01:38 The .__init__() method here takes a position to create the ship at, then calls the parent .__init__() using the spaceship sprite image and an initial velocity of zero.

01:49 Let’s make the corresponding changes in game.py.

01:57 The new Spaceship class replaces the GameObject, both here in the import and here inside of the SpaceRocks.__init__() code.

02:06 Because I’m concentrating on the ship for now, I’ve also removed the rock from the the game. I’ll put it back in here later.

02:16 With the new ship class in place, you can now start to think about how it moves around. I’m now back inside of models.py with more changes for the spaceship.

02:26 As the ship moves and rotates, you’re going to need to do some vector math. To make the code clearer, I’ve created a constant here called DIRECTION_UP that represents the up direction on the screen.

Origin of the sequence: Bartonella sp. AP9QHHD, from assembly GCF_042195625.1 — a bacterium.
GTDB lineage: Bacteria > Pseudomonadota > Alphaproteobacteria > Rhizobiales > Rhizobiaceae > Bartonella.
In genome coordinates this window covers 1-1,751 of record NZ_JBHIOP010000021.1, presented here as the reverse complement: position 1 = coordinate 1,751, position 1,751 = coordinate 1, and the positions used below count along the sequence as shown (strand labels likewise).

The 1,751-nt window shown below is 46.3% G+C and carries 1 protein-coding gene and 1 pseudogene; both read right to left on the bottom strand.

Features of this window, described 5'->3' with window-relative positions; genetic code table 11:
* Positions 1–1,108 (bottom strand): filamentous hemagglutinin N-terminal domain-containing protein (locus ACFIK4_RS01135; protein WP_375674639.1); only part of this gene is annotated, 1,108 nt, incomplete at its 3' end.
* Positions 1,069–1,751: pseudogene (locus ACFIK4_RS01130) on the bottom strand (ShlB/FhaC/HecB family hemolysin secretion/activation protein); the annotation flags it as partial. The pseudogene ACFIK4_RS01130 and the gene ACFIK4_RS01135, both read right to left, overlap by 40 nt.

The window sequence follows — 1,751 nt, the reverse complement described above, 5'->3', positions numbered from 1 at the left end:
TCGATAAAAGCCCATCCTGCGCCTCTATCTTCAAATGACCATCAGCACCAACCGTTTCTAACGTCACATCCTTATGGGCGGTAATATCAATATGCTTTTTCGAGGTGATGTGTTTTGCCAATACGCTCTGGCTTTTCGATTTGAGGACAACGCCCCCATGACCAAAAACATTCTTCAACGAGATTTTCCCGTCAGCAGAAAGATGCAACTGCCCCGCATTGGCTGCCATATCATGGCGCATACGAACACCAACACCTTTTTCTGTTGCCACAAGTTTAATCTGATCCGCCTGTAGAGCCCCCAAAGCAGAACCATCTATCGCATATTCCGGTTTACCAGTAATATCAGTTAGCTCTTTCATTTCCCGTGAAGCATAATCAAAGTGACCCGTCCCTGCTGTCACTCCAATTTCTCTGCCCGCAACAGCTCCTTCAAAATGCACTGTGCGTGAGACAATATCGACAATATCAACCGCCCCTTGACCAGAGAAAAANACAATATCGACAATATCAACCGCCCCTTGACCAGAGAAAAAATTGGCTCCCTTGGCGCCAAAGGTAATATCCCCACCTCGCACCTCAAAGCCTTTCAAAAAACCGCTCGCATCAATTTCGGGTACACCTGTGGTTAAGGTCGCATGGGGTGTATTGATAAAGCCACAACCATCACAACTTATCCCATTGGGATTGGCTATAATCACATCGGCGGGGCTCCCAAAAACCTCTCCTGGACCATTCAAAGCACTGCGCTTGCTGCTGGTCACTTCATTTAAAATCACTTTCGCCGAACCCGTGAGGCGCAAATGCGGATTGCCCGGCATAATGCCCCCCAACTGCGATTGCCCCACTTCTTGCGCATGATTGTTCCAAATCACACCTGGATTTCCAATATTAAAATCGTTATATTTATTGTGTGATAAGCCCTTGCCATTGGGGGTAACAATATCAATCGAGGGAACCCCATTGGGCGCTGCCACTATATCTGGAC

02:38 This is to compensate for the “negative numbers are moving upwards” problem that I discussed earlier. Let me just scroll down.

02:49 Our good little ship needs to turn. To do that, you’ll have to rotate the sprite and track which direction it is pointing in. Just like when moving the little red dot, the rotation movement also has a speed.

03:01 This class constant represents the number of degrees to rotate each time you do a rotation movement.

03:08 A bit of math is needed to rotate the sprite correctly, so I’ve grouped that together inside of this .rotate() method. This first part figures out which direction to rotate. The default for the method is clockwise. To rotate clockwise, you’ll multiply the rotation by 1. To go counter-clockwise, you’ll multiply by -1.